The Little Mermaid Review: Is This Remake Worth a Watch?
The Little Mermaid finally made it to the big screen, and as a fan of the original, I was both excited and skeptical about this remake. However, I have to say that I was pleasantly surprised by what I saw.
One of the things that impressed me the most about The Little Mermaid is the great opening. We are instantly fueled by the nostalgia that fans of the original films are looking for. There are some key scenes and locations required for this remake that fans will appreciate. The opening of the sunken ship and the shark attack is one such scene, and it’s incredible to see this familiar setting in a new way. I remember this movie helping me develop a healthy fear of sharks at a young age. The opening moments of the film may be moving for those who remember us. What I particularly enjoy about this scene is that it feels like a direct remake of what I remember as a kid, and it feeds that nostalgia I didn’t know I wanted.
But the film doesn’t ease up as it hits us with the songs soon. OMG the songs! Halle BaileyHer voice is PERFECT as Ariel and proves that The Little Mermaid songs still pack a punch. I kind of forgot that I memorized a lot of these songs when I was a kid. It all ended when a movie theater time machine took me back to my childhood and I started singing Under the Sea at the age of 8. These damn Disney movies made me want to live underwater more than the Talokans in Wakanda Forever. The Little Mermaid is primarily a musical, so it was important to have some great music in the film. The updates of the original classic songs are great to listen to and stay in your head for days.
And let’s talk about the view! They are nice. The sunken ship, Triton’s palace, Ariel’s cave and even Ursula’s cave are beautiful sights in this new adaptation. There are plenty of eye-catchers in The Little Mermaid, which will keep your eyes peeled for the entire film. My eyes feel like they’ve eaten Skittles as a rainbow of colors constantly assaults my optics. It’s a beautiful movie.
Well, I will admit that I love the original character designs of Sebastian and Flounder. They are perfect and have aged incredibly well. These new designs take some getting used to. IF I take off my biased eyes and forget that these other designs exist, then these new looks are fine. What these characters lack in looks, they make up for in character, making them just as lovable as the originals.
And speaking of characters, let’s talk about Sebastian. This character steals the whole show. You can take out everyone else and leave Sebastian and still have fun with his PG-friendly one-liners. Both Flounder and Scuttle have their moments, but you can build a franchise around Sebastian alone.
Melissa McCarthyUrsula’s performance is WAY over the top, but you know what? It really, really works. Ursula is an over-the-top character. Melissa brings a playfulness and slyness to the character to make it relatable but refreshing. It doesn’t just imitate what came before; he actually puts his own spin on the character and I find that extremely satisfying as he is undoubtedly one of the most important characters in the film.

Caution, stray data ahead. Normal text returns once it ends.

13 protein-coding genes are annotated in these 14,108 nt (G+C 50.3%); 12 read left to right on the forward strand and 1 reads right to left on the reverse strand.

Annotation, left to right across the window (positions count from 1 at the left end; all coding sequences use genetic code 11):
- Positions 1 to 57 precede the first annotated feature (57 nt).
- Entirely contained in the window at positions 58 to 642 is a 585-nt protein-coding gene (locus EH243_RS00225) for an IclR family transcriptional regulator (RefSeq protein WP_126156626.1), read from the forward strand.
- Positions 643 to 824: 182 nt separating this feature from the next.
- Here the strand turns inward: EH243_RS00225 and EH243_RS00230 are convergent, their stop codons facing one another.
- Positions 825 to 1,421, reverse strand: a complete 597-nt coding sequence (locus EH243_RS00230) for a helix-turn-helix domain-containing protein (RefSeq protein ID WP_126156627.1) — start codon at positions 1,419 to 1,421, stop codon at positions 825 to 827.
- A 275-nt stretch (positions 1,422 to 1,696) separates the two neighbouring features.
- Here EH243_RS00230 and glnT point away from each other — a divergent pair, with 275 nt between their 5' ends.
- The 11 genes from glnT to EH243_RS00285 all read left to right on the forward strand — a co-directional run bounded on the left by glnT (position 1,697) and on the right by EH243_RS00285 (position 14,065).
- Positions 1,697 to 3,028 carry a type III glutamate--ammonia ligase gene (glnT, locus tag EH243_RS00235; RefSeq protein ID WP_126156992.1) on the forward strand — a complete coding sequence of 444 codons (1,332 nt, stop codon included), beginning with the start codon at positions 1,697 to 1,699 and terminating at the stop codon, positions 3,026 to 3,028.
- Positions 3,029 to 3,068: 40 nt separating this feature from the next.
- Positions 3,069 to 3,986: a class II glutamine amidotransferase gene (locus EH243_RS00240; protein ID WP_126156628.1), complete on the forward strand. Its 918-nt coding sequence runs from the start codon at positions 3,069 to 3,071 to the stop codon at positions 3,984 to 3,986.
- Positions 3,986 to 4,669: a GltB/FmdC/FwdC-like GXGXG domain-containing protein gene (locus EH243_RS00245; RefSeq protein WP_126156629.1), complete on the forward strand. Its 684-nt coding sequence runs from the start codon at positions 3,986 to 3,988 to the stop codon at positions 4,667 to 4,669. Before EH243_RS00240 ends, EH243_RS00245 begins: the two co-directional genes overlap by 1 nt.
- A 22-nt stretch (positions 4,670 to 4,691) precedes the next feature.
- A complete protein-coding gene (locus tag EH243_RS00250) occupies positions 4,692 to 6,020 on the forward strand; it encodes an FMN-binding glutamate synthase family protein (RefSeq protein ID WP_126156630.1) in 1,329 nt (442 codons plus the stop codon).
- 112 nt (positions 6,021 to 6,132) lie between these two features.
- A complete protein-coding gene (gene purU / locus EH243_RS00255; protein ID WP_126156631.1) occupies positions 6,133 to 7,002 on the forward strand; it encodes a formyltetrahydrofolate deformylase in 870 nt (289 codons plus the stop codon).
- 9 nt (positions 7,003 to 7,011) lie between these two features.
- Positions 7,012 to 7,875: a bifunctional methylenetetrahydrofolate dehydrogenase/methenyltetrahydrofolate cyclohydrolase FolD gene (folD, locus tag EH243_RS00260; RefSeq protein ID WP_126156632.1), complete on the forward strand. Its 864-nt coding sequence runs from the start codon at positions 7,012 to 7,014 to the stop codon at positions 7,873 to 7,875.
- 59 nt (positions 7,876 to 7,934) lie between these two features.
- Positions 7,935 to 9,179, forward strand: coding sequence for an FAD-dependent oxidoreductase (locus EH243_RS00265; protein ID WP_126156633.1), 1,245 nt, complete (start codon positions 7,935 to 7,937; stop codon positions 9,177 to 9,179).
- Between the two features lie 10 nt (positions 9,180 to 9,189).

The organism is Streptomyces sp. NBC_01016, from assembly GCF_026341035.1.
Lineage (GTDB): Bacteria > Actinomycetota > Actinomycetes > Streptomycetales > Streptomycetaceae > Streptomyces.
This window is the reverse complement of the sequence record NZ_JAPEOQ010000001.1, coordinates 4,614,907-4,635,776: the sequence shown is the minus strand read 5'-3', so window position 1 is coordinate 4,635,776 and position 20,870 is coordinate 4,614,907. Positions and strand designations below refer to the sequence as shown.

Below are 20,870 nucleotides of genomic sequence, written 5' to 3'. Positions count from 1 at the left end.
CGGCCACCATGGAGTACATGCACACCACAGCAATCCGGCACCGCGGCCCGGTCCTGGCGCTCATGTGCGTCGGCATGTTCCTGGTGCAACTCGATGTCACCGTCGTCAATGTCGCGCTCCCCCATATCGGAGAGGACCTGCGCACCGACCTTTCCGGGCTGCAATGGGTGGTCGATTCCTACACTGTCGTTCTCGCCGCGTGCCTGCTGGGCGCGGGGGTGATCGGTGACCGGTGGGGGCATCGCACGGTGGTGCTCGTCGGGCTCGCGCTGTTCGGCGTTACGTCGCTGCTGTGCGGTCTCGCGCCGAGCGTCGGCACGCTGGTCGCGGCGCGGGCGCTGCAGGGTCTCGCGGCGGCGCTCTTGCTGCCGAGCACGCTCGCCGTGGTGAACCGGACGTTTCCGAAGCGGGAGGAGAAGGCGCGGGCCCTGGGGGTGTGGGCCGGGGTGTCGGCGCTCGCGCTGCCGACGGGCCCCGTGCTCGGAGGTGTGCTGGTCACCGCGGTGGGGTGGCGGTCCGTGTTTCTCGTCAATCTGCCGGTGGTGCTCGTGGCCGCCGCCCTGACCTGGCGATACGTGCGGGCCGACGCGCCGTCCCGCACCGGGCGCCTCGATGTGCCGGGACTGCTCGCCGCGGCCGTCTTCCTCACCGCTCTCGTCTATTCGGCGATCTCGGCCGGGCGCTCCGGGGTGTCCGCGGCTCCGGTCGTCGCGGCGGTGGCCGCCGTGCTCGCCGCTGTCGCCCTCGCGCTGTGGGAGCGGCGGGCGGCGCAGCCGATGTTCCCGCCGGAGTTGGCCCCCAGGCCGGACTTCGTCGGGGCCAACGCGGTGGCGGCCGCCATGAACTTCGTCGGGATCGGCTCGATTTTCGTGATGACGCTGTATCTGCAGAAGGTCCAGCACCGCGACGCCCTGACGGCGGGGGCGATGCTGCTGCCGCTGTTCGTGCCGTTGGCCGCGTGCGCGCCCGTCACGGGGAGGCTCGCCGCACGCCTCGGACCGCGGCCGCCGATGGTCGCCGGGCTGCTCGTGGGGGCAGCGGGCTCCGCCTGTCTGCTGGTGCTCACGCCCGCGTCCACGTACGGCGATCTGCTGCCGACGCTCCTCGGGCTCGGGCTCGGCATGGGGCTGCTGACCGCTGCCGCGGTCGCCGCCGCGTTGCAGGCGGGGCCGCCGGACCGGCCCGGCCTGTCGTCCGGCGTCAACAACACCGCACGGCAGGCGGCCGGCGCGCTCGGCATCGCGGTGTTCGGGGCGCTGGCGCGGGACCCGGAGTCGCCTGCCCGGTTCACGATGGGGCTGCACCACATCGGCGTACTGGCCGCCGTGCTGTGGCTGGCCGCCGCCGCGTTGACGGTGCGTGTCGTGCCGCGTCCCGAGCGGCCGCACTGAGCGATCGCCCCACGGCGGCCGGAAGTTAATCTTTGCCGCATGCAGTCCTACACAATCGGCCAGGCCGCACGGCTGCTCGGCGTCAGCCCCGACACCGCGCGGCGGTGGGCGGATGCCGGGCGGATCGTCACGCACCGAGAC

The performances in this one were… hit or miss. The Little Mermaid has an awesome song that needs awesome singers. The balance between dialogue and spoken performance compared to singing is inconsistent throughout the film and detracts from the experience. Even an acclaimed actor Javier Bardem he turned in a restrained and flat performance as Triton, King of the Seas. It’s not just Bardem’s performance that’s a problem, many other performances seem flat or uninspired. It’s a shame because the vocal performances are fantastic, but the dialogue scenes don’t really hit the mark.
The remake also stuck too close to the source material. Nothing original is added or introduced to this film to help distinguish it from the original. I love the original The Little Mermaid and I think the story is good. I think it’s a missed opportunity to introduce more new songs or more new moments that weren’t in the original. Now there are new songs and moments like the Scuttle-Butt rap, but there aren’t many of those moments. The Little Mermaid 2023 is pretty safe as it is an almost direct remake of the original animated film. The filmmakers seem to have avoided the risk of making too many changes, which is a shame.
Why do movies do this a With a Jamaican accent? I understand that we want to make The Little Mermaid accessible to as many people as possible, but is that really the case? As much as I love it Daveed DiggsSebastian in this accent is like nails on a chalkboard. It’s not just Diggs, other actors in the film struggle with the Jamaican accent and it really throws off the film. It’s a shame because Sebastian is a great character and Diggs sings fantastically, but the accent is too distracting.
The Little Mermaid is a good movie for children. This doesn’t really work for millennials who grew up on it, but younger parents with small children will have a winner here. The vocal performances are fantastic and the visuals are stunning, but lackluster dialogue scenes and inconsistent performances keep it from being a great movie. It’s a shame the filmmakers didn’t take more risks and try to differentiate this remake from the original, but it’s still an enjoyable film for what it is. If you’re a fan of the original, you’ll find plenty to enjoy here, just don’t expect anything groundbreaking or revolutionary.
The Little Mermaid Review: Is This Remake Worth Watching?
- acting – 6/10
- Cinematography/Visual Effects – 7/10
- Plot/Scenario – 6/10
- Setting/Theme – 8/10
- Viewability – 8/10
- Rewatchability – 7/10